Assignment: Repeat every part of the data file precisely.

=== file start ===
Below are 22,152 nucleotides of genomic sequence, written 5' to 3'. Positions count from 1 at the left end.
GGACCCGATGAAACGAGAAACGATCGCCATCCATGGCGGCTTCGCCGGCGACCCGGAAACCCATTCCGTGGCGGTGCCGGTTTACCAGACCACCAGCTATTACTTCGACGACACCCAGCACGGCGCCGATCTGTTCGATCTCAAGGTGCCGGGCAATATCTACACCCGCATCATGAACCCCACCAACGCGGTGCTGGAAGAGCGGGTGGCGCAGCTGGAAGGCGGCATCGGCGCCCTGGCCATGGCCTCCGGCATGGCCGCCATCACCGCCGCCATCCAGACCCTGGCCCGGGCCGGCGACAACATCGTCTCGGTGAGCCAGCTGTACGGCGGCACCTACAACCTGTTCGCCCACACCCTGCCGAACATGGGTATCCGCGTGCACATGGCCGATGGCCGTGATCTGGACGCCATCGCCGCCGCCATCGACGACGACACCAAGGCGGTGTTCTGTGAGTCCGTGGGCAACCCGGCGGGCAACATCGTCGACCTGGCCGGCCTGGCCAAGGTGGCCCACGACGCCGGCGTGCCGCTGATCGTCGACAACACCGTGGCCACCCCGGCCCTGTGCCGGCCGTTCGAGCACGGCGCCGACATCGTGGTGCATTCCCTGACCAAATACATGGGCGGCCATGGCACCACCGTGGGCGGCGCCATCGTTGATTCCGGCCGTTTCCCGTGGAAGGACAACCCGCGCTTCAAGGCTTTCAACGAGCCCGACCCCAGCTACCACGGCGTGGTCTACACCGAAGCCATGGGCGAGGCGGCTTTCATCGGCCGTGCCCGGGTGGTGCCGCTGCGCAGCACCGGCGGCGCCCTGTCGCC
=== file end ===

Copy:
Below are 22,152 nucleotides of genomic sequence, written 5' to 3'. Positions count from 1 at the left end.
GGACCCGATGAAACGAGAAACGATCGCCATCCATGGCGGCTTCGCCGGCGACCCGGAAACCCATTCCGTGGCGGTGCCGGTTTACCAGACCACCAGCTATTACTTCGACGACACCCAGCACGGCGCCGATCTGTTCGATCTCAAGGTGCCGGGCAATATCTACACCCGCATCATGAACCCCACCAACGCGGTGCTGGAAGAGCGGGTGGCGCAGCTGGAAGGCGGCATCGGCGCCCTGGCCATGGCCTCCGGCATGGCCGCCATCACCGCCGCCATCCAGACCCTGGCCCGGGCCGGCGACAACATCGTCTCGGTGAGCCAGCTGTACGGCGGCACCTACAACCTGTTCGCCCACACCCTGCCGAACATGGGTATCCGCGTGCACATGGCCGATGGCCGTGATCTGGACGCCATCGCCGCCGCCATCGACGACGACACCAAGGCGGTGTTCTGTGAGTCCGTGGGCAACCCGGCGGGCAACATCGTCGACCTGGCCGGCCTGGCCAAGGTGGCCCACGACGCCGGCGTGCCGCTGATCGTCGACAACACCGTGGCCACCCCGGCCCTGTGCCGGCCGTTCGAGCACGGCGCCGACATCGTGGTGCATTCCCTGACCAAATACATGGGCGGCCATGGCACCACCGTGGGCGGCGCCATCGTTGATTCCGGCCGTTTCCCGTGGAAGGACAACCCGCGCTTCAAGGCTTTCAACGAGCCCGACCCCAGCTACCACGGCGTGGTCTACACCGAAGCCATGGGCGAGGCGGCTTTCATCGGCCGTGCCCGGGTGGTGCCGCTGCGCAGCACCGGCGGCGCCCTGTCGCC